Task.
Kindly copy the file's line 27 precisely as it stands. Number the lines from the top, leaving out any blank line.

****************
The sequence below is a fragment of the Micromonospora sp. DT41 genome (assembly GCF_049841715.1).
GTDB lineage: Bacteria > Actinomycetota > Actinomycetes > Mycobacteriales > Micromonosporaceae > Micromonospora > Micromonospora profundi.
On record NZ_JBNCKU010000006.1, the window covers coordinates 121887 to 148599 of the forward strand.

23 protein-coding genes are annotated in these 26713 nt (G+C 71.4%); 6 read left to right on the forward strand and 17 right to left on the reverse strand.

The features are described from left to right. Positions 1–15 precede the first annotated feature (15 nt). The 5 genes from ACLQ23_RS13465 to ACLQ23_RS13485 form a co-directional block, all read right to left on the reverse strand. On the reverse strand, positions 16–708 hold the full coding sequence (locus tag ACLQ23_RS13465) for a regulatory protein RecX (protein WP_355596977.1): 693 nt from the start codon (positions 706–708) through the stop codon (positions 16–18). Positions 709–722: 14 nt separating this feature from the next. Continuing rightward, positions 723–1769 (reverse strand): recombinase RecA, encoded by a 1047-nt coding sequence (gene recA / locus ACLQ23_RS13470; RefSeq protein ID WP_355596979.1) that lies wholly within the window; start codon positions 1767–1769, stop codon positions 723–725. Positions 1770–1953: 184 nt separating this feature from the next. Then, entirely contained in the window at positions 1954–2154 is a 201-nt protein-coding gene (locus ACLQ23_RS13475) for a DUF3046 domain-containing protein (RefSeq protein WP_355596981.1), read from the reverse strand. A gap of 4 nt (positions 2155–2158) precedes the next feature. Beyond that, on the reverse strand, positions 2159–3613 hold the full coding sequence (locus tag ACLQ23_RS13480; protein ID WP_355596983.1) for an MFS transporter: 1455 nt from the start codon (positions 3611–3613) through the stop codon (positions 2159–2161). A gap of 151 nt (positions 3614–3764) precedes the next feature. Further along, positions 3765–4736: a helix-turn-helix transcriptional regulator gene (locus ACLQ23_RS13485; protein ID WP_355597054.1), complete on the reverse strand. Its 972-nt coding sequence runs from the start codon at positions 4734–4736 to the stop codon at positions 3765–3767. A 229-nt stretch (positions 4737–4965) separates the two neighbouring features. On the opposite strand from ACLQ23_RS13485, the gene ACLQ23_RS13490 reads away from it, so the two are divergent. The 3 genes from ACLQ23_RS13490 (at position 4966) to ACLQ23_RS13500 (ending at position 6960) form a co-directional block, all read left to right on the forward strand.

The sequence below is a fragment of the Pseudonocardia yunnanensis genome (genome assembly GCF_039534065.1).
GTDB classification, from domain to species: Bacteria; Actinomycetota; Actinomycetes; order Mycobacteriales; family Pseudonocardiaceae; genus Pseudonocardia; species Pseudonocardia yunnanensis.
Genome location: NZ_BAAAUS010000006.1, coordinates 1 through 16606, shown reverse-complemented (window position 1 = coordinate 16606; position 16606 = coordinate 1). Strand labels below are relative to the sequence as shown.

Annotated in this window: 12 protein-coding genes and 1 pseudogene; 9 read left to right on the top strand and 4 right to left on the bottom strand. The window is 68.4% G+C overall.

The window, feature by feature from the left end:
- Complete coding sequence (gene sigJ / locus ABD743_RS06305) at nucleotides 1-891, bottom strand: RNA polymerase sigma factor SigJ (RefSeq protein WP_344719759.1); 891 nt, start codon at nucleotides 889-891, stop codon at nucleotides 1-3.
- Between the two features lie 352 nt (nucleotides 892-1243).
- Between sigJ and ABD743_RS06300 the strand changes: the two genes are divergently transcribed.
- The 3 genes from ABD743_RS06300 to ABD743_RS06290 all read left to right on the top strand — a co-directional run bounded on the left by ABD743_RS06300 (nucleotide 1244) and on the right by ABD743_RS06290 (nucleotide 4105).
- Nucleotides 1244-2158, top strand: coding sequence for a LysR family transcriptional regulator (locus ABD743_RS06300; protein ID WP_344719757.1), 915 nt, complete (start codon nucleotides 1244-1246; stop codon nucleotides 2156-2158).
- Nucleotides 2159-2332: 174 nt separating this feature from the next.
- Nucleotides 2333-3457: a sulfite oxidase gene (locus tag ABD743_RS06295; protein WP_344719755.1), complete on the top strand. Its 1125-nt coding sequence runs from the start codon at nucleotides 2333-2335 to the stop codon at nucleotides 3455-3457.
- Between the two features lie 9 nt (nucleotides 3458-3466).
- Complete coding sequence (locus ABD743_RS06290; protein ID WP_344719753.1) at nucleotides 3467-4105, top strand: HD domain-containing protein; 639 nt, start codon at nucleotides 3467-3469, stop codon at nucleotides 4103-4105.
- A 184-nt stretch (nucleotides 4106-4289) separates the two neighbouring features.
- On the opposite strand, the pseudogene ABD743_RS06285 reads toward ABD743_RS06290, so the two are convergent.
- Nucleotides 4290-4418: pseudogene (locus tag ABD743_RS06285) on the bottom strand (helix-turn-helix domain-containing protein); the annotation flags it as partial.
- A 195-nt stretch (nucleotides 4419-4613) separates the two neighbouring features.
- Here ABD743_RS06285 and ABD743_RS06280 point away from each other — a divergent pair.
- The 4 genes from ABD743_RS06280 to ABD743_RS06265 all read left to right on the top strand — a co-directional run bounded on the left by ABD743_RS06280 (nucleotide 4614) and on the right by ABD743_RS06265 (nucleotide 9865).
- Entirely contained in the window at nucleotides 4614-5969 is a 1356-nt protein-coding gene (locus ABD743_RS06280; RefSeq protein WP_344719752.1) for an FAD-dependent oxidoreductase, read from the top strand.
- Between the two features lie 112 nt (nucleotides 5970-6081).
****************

- Between the two features lie 112 nt (nucleotides 5970-6081).